Showing posts with label MIDI. Show all posts
Showing posts with label MIDI. Show all posts

Tuesday, 13 November 2012

Launchpad Sequencer - Step Indicators

Just a quick update on the progress of the sequencer I'm building in Max for my final year project. I wanted the Automap lights along the top of the Launchpad to show which step was currently playing, so I used the counter object in Max to trigger a chain of objects that turn each light on and off in sequence.

Here is an overview of the patch itself:

Download the patch here.

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Tuesday, 23 October 2012

Developing a Step Sequencer using Max - Introduction

My big project this year for university is to build a step sequencer using Max. I'll be using a Novation Launchpad as an external controller, and hopefully by the end of this I'll have built something pretty versatile that I can offer up on here to try out.

I found a great starting point on YouTube thanks to dude837. His Max videos are absolutely great, so I encourage you to check them out. His step sequencer project provides a brilliant starting point for me.

My initial focus is getting the launchpad to set cells in the matrixctrl object, so I've downloaded a copy of the Launchpad Programmer's Reference, which is available from the Novation Website. It gives a detailed explanation of the MIDI implementation of the Launchpad, and how you can take advantages of the various functions of the device.

I've laid out my project in a series of milestones, and for the first the sequencer must be able to do the following:
  • Store a simple polyphonic sequence of 8 steps
  • Receive messages from the Launchpad to set cells in the matrixctrl
  • Select different tempo divisions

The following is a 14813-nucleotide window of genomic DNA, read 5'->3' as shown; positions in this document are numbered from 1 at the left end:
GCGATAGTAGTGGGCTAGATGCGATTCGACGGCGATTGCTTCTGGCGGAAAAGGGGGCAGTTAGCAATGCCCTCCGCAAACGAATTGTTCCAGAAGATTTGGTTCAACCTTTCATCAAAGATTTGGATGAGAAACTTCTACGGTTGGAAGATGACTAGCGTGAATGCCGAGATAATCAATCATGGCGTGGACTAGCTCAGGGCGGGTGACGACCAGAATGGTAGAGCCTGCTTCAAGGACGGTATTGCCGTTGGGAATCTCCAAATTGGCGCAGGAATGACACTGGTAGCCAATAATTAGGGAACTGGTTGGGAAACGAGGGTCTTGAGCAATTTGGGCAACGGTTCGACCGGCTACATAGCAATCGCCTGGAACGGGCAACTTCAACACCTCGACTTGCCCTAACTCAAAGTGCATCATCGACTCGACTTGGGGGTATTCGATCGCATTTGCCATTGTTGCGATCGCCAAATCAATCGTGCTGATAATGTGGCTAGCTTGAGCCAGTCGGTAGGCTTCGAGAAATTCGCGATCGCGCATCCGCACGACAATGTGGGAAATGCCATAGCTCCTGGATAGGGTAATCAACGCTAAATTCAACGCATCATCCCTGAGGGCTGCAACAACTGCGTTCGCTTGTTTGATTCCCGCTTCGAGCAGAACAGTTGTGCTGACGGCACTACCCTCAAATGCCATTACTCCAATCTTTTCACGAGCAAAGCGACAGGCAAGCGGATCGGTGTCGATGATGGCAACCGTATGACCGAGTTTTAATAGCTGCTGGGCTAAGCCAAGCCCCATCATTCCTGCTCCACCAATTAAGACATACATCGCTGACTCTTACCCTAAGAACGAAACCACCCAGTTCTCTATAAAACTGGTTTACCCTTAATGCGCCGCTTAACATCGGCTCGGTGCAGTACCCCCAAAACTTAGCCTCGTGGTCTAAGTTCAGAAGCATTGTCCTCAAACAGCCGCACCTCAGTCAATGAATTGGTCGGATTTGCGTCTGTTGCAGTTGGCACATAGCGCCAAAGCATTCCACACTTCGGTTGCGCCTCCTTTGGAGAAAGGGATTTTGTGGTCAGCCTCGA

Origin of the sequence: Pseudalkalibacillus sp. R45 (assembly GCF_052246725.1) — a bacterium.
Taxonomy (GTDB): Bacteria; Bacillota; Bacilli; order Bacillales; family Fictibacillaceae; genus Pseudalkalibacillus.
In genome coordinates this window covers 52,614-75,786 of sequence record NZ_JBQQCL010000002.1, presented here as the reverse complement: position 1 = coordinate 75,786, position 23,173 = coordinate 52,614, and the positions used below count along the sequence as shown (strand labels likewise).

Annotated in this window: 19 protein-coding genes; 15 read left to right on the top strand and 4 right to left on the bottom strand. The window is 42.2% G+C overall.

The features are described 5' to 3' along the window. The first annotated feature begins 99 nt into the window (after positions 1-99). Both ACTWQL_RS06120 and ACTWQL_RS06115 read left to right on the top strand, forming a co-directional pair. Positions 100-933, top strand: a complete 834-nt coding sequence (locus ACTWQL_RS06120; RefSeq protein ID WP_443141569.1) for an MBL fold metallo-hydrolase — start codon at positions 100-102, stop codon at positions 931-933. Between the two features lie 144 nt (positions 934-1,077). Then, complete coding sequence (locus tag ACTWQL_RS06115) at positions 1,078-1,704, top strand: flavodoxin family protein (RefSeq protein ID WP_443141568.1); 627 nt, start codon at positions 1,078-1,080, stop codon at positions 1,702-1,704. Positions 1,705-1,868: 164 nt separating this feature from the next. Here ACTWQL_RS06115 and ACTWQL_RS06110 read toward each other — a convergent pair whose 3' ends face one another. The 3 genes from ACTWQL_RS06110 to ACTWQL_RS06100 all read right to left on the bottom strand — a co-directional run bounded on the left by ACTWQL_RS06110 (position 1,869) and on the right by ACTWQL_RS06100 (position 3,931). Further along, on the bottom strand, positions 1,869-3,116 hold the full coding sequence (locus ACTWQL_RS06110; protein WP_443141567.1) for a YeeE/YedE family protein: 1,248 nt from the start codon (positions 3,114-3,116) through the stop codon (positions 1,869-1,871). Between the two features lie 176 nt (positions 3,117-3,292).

• Output correctly formatted MIDI messages
Nothing too ambitious to start off with, but the purpose of milestones is to implement functions sequentially. It also gives me a chance to get things working properly so that I can iron out any bugs as they come up, rather than leaving me in debug hell at the end.
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Sunday, 14 October 2012

MIDI Windchimes using Makey Makey

Ever wondered if you could use wind chimes as a MIDI controller? Well now you can, using nothing but cutlery, aluminium foil, copper strips, copper wire and a Makey Makey development board.
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Tuesday, 25 September 2012

Home Made Ondes Martenot MIDI Controller (And Performance)

A truly fantastic idea here from an amateur instrument builder from Japan.

For those who don't know, an Ondes Martenot is an early electronic musical instrument that, as well as having a keyboard, had a ring that could be moved backwards and forwards along the instrument on a string, allowing for a very expressive performance.
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Thursday, 2 February 2012

CHOMP: The $50 Open Source MIDI Controller

I was checking my RSS feeds this morning and I came across a fantastic little bit of kit that an American high school student has built. It's called CHOMP (Configurable Hardware Open-source MIDI Platform), and he's currently trying to fund it through kickstarter. The best part about it is that it's only $50 US.

I've pledged $50, because I'd love to see this take off. I'd even consider buying a few of them if the project is a success. I like the idea of being able to build my own MIDI controller easily, and that's what this project offers; custom MIDI controllers without all of the hassle of programming your own Arduino board. That said, the production model will have a programmer header, so if you want to change the code you could do, as it is based on the Arduino standard. For instance, I contacted the project's founder, Max Justicz about using rotary encoders with CHOMP, and he informs me that with a small change to the code it would be possible to use them instead of regular potentiometers.

I just hope he manages to get it off the ground, it'd be a real shame if a piece of technology this useful wasn't a success.

Minimum donation is $1 US, and $50 will get you the board. If the project doesn't reach its goal of $25k then you won't be charged, which seems fair to me.
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Friday, 10 June 2011

A Beginner’s Guide to Reason 5

Reason is one of the most commonly used music creation programs, and there are thousands of cool things you can do with it, but many people find it daunting when they first start out, especially when they’re faced with an empty rack. Today’s video shows how to set up your audio and MIDI hardware with Reason, as well as how to set up the basic devices you need to get started and how to select between different sound sources.

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